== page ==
In the next cycle, besides the dose of estradiol and siladenafil, intauterine G-CSF 0.5ml was instilled with the intrauterine insemination cannula under ultrasound guidance on day 7. Her ET on day 10 was 5.6 mm, but not well defined. A repeat instillation was done the same day and a day 13 ET was 6.2mm, illdefined. A third instillation of G-CSF was done. Her day 15, ET was 7mm and still illdefined. Progesterone in the form of intramuscular injection was added on day 15 and day 16. A day 2 transfer was done on day 17. Luteal support with progesterone was continued. On day 14, her β-hcg was 1013IU/l. An ultrasound done 2 weeks later showed twin gestational sac. She had bleeding at 7 weeks, was given injectable progesterone and bleeding stopped. Pregnancy continued uneventfully. Her blood pressure at 14weeks was 140/100mm Hg on two occasions. She was started on alphamethyldopa 250mg three tines a day which was later increase to 500mg four times a day and labetolol was added at 20 weeks. The level II scan was normal except for placenta anterior and reachng os. At 26 weeks, she complained of breathlessness and diagnosed to have heart failure. She was referred to a tertiary level hospital where she was admitted in the Intensive Care Unit. A cardiologist referral was done. Fetal monitoring was done. At 30 weeks, she developed severe pre-eclampsia and her blood pressure was 200/120mmg with proteinuria of 3+. She was taken up for an emegency Lower segment Caesarean Section with a high risk consent. Both babies were delivered by breech extraction. The first baby was 1300mg and the second baby was 800gms. At the time of removal of placenta, she was discovered to have placenta percreta for which a hysterectomy was done. She received 2 units of blood transfusion. Her post operative course was uneventful. The second baby expired a week after birth because of sepsis. The first baby was kept in the NICU for 2 weeks. Presently the baby is 2.2 kg and is healthy. The lady is doing well on antihypertensives.
This case teaches us many lessons. First, pregnancy in a 55 year old lady could be life threatening. Second, a childless women in India suffers ostracism, stigma and so much discrimination that she is driven to take extreme steps and even risk her life to get a child.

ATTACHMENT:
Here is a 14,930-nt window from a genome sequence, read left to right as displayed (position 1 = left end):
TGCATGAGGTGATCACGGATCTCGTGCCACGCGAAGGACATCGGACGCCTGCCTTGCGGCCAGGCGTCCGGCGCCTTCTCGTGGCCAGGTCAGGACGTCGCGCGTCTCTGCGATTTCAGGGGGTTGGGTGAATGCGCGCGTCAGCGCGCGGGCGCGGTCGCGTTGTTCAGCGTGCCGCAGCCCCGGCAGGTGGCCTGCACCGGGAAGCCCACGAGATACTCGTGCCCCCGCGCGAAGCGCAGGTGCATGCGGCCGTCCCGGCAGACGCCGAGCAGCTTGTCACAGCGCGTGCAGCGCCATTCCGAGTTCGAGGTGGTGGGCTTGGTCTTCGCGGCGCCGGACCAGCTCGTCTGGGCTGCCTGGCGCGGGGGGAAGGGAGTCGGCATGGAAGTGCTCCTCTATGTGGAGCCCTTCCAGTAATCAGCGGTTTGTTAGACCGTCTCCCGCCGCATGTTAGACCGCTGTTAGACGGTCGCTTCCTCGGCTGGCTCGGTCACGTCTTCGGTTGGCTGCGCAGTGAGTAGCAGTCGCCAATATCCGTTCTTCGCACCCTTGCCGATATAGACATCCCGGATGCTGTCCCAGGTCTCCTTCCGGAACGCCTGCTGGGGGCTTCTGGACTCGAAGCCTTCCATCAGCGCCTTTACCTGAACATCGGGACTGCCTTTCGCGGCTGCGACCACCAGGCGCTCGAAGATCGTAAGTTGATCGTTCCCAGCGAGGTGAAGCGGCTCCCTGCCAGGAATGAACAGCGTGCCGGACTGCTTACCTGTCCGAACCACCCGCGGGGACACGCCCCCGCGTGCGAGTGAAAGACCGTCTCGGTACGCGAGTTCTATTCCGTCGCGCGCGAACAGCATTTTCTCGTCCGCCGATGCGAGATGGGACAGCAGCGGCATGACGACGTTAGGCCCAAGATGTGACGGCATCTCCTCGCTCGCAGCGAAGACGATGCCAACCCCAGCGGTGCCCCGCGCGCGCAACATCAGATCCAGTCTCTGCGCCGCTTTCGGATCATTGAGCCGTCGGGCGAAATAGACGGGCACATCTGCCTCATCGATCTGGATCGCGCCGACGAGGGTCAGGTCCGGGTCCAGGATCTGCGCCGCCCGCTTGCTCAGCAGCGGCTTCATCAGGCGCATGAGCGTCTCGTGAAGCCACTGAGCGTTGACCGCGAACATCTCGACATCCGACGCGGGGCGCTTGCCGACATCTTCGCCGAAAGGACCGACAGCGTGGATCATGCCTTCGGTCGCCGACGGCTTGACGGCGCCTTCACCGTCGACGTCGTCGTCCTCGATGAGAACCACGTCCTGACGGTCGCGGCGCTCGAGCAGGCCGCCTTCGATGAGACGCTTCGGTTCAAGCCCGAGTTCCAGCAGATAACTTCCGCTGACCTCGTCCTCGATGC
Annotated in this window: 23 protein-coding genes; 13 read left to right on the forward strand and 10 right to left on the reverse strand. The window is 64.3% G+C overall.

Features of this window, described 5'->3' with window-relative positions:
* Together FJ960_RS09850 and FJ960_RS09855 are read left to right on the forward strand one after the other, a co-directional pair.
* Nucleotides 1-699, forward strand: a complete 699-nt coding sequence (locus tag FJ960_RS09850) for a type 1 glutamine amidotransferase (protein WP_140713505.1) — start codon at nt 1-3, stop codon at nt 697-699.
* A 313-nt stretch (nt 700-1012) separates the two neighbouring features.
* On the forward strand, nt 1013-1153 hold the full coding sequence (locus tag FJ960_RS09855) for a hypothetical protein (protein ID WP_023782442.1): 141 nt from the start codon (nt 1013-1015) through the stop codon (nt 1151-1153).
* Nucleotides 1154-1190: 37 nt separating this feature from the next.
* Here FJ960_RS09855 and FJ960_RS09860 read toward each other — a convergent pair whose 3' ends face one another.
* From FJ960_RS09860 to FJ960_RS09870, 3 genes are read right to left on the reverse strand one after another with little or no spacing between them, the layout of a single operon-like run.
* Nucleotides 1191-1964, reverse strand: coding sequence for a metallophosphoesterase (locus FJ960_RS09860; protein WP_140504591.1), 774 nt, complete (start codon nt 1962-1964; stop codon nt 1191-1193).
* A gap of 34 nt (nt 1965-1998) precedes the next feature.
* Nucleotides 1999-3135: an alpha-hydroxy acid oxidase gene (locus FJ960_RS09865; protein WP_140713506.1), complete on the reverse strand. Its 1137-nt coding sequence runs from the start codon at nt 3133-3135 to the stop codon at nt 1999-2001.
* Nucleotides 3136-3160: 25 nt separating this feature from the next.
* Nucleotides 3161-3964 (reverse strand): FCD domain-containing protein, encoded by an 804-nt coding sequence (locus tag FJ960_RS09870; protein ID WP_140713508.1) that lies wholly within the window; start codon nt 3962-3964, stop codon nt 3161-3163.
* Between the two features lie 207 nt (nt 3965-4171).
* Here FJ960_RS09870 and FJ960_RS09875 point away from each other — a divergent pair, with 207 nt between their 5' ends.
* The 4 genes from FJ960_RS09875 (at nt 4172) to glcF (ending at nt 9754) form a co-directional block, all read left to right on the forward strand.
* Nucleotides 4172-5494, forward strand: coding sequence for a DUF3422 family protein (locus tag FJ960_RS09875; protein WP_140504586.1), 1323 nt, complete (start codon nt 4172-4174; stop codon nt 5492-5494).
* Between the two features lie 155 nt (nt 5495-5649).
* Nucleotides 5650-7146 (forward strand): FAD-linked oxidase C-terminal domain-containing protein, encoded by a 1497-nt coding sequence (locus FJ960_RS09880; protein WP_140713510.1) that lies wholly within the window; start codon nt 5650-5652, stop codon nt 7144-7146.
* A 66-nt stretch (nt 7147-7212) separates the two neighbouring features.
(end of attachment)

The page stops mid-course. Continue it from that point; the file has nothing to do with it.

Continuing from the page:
Third, in a women with resistant thin endometrium, intrauterine G-CSF could be an option, although it has to be proved by larger studies. G-CSF has many roles in human reproduction. It is present in follicular fluid, plays role in ovulation1 as well as in implantation2. It has been studied in recurrent implantation failure, in poor responders 3and in repeated pregnancy losses4.
The role of G-CSF in resistant thin endometrium has been studied in a case series of four women.5 All four women did not respond to maximum dose of estrogen and vasodilators in an IVF cycle and were given a single dose of intauterine G-CSF. In all the four women, the endometrial thickness improved to 7mm and all of them conceived.
Similar to this study, the result in our case was absolutely unexpected and a miracle to us and the lady, because despite giving her three doses of G-CSF in contrast with just a single dose in the above study, her endometrial thickness did improve but was not a triple layer pattern and was never clearly discernible. Hence, besides the proliferative action of G-CSF on the endometrium, it has probably an action on blood flow or other parameters, thereby leading to better implantation. Both the effects, however need to be confirmed by larger well designed, double blinded studies and the safety seems to be established, before drawing any conclusion. In addition, the effects of G-CSF needs to be elucidated at a molecular level. If this is proved, it will be a breakthrough for these few yet important group of women with thin endometrium who do not respond to anything.
And the last lesson to be learnt is as said by Patricia Neal that “a strong positive mental attitude will create more miracles than any wonder drug”.
Dr. Priti Gupta is the Senior Consultant in Fertility & IVF Specialist in Delhi. She is trained and worked at the Best IVF Center in West Delhi, which is quite prominent & popular in west Delhi.